Legend has it that while hunting at the top of the mountain, King Manuel I saw Vasco da Gama’s fleet enter the River Tagus on return from his pioneering sea voyage to India.
On that very same spot where a chapel stood, the king decided to build a convent in recognition of the great navigator’s outstanding achievement.
It was over the remains of this sixteenth century convent that, three centuries later, Prince Consort Fernando of Saxe-Coburg-Gotha created one of the most striking Romantic fantasies of the nineteenth century.
Construction of the new palace started in 1840 and the king consort would spend his whole life realizing his dream castle.
It was finally completed in 1885, the year he died at the age of 69.
Built by German architect Baron Wilhelm Ludwig von Schewge, the palace exhibits a blend of Neo-Gothic, Neo-Islamic, Neo-Renaissance and Neo-Manueline architectural styles.
Despite the hodgepodge of revival styles, the palace looks surprisingly harmonious.
The use of yellow, purple and pink pastel colors completes the fairy-tale character of the palace.
The exterior is festooned with allegorical carvings, references to Biblical stories and religious icons, as well as lavishly painted Portuguese tiles.
The interior of Pena features ornate stuccos, multi-patterned columns, Moorish-arched ceilings, and much of the original monastery’s chapel.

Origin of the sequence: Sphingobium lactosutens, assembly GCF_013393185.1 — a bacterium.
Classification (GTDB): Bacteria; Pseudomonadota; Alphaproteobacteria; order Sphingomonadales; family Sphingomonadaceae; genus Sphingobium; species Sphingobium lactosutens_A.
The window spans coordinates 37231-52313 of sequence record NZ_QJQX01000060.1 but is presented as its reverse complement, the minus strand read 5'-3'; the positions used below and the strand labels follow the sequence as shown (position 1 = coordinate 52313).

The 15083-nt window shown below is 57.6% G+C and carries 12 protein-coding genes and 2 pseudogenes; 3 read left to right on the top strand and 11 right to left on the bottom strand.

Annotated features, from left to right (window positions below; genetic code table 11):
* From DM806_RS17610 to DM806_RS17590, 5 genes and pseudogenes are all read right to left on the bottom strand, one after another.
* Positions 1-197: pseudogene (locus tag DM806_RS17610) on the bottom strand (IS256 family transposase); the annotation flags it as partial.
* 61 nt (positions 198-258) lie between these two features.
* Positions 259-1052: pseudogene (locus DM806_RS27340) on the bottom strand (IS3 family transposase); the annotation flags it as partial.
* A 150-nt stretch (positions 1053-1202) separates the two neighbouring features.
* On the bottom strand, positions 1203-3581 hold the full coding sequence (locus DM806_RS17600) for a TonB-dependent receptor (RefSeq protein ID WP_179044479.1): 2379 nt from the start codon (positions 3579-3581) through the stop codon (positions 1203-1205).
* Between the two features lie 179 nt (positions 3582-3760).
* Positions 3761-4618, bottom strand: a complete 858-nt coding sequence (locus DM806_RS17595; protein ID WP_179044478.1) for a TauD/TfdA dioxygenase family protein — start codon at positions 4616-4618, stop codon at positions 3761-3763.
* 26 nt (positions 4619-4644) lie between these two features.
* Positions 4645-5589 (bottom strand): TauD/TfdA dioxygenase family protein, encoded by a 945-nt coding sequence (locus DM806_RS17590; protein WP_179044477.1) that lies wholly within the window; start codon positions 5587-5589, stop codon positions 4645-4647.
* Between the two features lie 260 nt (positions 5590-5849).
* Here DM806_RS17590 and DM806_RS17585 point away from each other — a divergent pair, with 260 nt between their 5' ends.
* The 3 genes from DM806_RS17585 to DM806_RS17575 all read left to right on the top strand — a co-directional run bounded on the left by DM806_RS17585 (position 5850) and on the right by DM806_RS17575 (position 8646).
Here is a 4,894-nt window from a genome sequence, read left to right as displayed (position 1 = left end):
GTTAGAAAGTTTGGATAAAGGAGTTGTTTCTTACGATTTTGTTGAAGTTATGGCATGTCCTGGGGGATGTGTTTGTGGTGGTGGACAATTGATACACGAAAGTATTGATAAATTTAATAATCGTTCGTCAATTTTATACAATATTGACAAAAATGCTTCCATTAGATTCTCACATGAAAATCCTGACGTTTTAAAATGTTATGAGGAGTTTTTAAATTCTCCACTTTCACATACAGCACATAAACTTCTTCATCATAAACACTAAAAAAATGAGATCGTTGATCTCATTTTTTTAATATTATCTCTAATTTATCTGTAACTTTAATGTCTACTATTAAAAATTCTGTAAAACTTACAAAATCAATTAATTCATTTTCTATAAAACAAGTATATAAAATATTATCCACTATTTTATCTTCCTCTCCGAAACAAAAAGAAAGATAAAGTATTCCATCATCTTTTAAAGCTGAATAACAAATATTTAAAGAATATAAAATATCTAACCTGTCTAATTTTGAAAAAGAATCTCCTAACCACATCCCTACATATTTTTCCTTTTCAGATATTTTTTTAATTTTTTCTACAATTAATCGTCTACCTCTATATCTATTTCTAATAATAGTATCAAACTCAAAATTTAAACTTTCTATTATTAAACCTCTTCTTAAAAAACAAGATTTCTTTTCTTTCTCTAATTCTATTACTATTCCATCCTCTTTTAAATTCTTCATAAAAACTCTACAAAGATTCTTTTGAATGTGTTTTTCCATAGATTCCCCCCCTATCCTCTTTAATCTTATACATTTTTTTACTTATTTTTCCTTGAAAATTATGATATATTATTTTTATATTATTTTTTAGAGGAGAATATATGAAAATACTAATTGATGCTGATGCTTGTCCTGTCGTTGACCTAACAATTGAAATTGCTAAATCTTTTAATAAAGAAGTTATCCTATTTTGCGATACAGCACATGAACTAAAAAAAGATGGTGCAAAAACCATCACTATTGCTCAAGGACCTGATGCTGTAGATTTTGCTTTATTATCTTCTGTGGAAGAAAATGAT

It has painted walls in trompe-l’oeil and various revetments in tile from the 19th century, forming part of the numerous royal collections.
Many of the rooms were designed to reflect a certain cultural influence ranging from Middle Eastern to baroque European.
The palace in its present day form was commissioned by Ferdinand August Franz Anton from Austria , who married into the Portuguese royal family and became King Ferdinand II.
In 1889 it was purchased by the Portuguese State, and after the Republican Revolution of 1910 it was classified as a national monument and transformed into a museum.
When the royal family fled Portugal during the Revolution of 1910, the palace and its grounds were abandoned and fell into disrepair.
But the site was restored later in the 20th century.
Many of the state rooms have been restored to how they were in 1910 and many of the original fittings still remain.
The Pena Park is a vast forested area completely surrounding the Pena Palace, spreading for over 200 hectares of uneven terrain.
The Pena Palace is a wonderful flamboyant palace and possibly one of the best tourist attractions in the Lisbon region.
The palace is a UNESCO World Heritage Site and one of the Seven Wonders of Portugal. It might reminds you of the famous Neuschwanstein Castle in Bavaria.
It might reminds you of the famous Neuschwanstein Castle in Bavaria.
Palacio Pena translated into English means the Feather Place.
The Pena National Palace is sometimes used for state occasions by the President of the Portuguese Republic and other government officials.